Another perspective of reality
“Many failures in communication initially seem like a success to the speaker! They get their perception of the facts, and propose a solution that makes sense to them. The problem is they didn’t get the other person’s perception of the facts, so their solution may not be sensible to that person.”
Effective listening skills are the key to correctly “reading a situation” or “sizing up a problem.” The ability to solve problems, resolve differences and capture opportunities involves these listening skills coupled with another skill, the ability to analyze a situation. This analysis requires asking the right questions to clarify problems, needs, wants and opportunities–what another person has now compared to what they’d rather have. This analysis helps you discover their perception of the “facts.”
Following is a questioning sequence called NIQCL that is highly effective for analyzing needs, problems or opportunities in depth. With the factual information this in-depth probing sequence gives you, you’ll be able to form “tailored” solutions that lead to cooperation, teamwork, buy-in and better communication.
Need: What’s wrong? What’s the objective? Does a problem or opportunity exist? Sales are produced by solving a problem for your customer or helping them capture an opportunity. So an essential part of the communication process is identifying that need.
Importance: How serious is it? Is it a priority? Never assume that the first response is the only problem or opportunity or that it is their top priority. Sometimes the other person is testing to see if you actually care. So when you uncover the initial need asking “what else?” is always a good idea. If there are multiple needs, ask the other person to prioritize them because your priorities may not be theirs.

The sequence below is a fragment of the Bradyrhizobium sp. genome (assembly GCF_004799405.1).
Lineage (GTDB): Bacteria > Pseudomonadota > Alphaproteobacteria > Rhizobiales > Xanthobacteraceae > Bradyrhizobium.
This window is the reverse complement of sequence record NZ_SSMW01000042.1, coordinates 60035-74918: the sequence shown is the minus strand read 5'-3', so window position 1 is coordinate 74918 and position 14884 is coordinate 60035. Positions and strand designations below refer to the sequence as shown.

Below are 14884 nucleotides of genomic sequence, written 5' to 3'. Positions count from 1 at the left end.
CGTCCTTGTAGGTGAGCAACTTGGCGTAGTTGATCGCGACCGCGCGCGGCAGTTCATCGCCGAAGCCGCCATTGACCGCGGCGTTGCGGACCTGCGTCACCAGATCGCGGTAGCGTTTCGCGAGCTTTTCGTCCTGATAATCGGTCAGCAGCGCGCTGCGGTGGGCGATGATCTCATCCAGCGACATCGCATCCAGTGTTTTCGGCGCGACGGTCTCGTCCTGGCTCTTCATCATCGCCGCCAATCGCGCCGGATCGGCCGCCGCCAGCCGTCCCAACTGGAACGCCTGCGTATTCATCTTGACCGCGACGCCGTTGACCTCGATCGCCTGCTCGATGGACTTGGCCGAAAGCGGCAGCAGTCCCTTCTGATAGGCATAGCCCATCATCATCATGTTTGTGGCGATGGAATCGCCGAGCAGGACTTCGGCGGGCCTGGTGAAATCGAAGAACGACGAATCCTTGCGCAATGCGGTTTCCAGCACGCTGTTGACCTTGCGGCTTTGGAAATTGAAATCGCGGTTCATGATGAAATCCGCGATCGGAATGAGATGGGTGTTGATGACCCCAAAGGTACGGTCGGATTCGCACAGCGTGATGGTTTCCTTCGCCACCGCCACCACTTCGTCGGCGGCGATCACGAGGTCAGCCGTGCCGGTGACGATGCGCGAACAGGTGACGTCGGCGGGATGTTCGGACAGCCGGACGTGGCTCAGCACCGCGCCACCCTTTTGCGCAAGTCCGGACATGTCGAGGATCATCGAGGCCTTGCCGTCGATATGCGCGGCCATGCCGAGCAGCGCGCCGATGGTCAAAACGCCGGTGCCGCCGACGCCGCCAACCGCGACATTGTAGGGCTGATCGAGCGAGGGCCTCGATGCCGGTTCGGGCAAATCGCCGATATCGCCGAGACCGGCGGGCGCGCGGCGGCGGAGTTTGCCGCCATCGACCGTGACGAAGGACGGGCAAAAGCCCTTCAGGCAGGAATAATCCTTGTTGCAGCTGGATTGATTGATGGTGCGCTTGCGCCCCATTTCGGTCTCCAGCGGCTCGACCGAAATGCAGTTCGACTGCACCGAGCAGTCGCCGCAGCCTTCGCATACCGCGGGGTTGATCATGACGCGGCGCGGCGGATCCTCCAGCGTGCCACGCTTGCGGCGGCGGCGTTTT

Quantify: What is the size and scope of the need? My general rule of thumb is unless I have 3 numbers associated with the problem, I probably do not fully understand the size and scope of the problem. It may be a single number (4 times a week) extrapolated (times 52 weeks or 208 per year) to its full size and scope ($75 in lost revenue/occurence or annual missed revenue of more than $15K).
Consequences: What is its impact and effect? What if it’s not solved? This is the payoff question for great communicators. If there are no consequences to doing nothing (“we’ve been living with this for 10 years.”) you will never gain commitment. Remember all change involves some level of perceived or real pain for your customer. So the pain of doing nothing has to be greater than the perceived pain associated with the change. Therefore consequences will have a factual impact ($15K in missed revenue) and an emotional impact (“I don’t feel I’m reaching my actual potential”)
Look/Listen: Once you have all the information above you can transition into your solution (Let me share with you the details of my idea so you can decide if it is something you can support).
These NIQCL questions, when used with the respect acknowledgments will:
– help determine another person’s perception of the facts,
– increase your own awareness of their needs,
– generate the data on which customized and personalized solutions can be formed, and
– lead to well-informed and committed decisions.
You can also use NIQCL as a series of statements when you want to share your perceptions with others.
This is a very versatile communication tool and once you really understand another person’s perception of a problem or they understand your perspective, you will have a much easier time responding with a solution that will satisfy everyone. This is an essential ability for leadership, teamwork, management, customer service, sales and any other situation in which you need to gain the commitment or support of others.
[Tweet “Another perspective of reality via @parpat #BusinessTips”]
Share This Article:
About Patrick Malone
Patrick T. Malone, a Senior Partner with The PAR Group, has decades of experience in operations, customer service, and sales management. Before joining PAR as a senior consultant in 1989, Patrick worked in a variety of management roles including Vice President - National Sales Manager for The Scotts Companies and American Greetings. As a key…